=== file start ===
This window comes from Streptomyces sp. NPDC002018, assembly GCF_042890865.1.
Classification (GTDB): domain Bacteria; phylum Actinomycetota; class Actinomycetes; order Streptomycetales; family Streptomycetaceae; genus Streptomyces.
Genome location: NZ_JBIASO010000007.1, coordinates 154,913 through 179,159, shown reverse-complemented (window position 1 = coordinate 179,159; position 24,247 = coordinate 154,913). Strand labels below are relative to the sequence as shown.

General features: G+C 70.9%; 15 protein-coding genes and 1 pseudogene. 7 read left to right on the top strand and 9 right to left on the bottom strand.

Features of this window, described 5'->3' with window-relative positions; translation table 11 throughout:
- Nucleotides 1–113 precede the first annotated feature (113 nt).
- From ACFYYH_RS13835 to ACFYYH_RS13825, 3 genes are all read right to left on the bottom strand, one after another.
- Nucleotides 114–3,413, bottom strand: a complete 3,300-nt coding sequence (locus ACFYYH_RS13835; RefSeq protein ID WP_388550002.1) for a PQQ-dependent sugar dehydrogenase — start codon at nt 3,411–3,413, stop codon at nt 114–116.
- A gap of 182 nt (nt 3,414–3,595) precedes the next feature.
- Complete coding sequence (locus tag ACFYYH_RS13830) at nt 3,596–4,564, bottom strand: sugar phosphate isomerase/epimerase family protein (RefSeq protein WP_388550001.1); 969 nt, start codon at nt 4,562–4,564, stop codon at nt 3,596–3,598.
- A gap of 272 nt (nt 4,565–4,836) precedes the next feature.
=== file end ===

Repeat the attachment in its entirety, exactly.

This window comes from Streptomyces sp. NPDC002018, assembly GCF_042890865.1.
Classification (GTDB): domain Bacteria; phylum Actinomycetota; class Actinomycetes; order Streptomycetales; family Streptomycetaceae; genus Streptomyces.
Genome location: NZ_JBIASO010000007.1, coordinates 154,913 through 179,159, shown reverse-complemented (window position 1 = coordinate 179,159; position 24,247 = coordinate 154,913). Strand labels below are relative to the sequence as shown.

General features: G+C 70.9%; 15 protein-coding genes and 1 pseudogene. 7 read left to right on the top strand and 9 right to left on the bottom strand.

Features of this window, described 5'->3' with window-relative positions; translation table 11 throughout:
- Nucleotides 1–113 precede the first annotated feature (113 nt).
- From ACFYYH_RS13835 to ACFYYH_RS13825, 3 genes are all read right to left on the bottom strand, one after another.
- Nucleotides 114–3,413, bottom strand: a complete 3,300-nt coding sequence (locus ACFYYH_RS13835; RefSeq protein ID WP_388550002.1) for a PQQ-dependent sugar dehydrogenase — start codon at nt 3,411–3,413, stop codon at nt 114–116.
- A gap of 182 nt (nt 3,414–3,595) precedes the next feature.
- Complete coding sequence (locus tag ACFYYH_RS13830) at nt 3,596–4,564, bottom strand: sugar phosphate isomerase/epimerase family protein (RefSeq protein WP_388550001.1); 969 nt, start codon at nt 4,562–4,564, stop codon at nt 3,596–3,598.
- A gap of 272 nt (nt 4,565–4,836) precedes the next feature.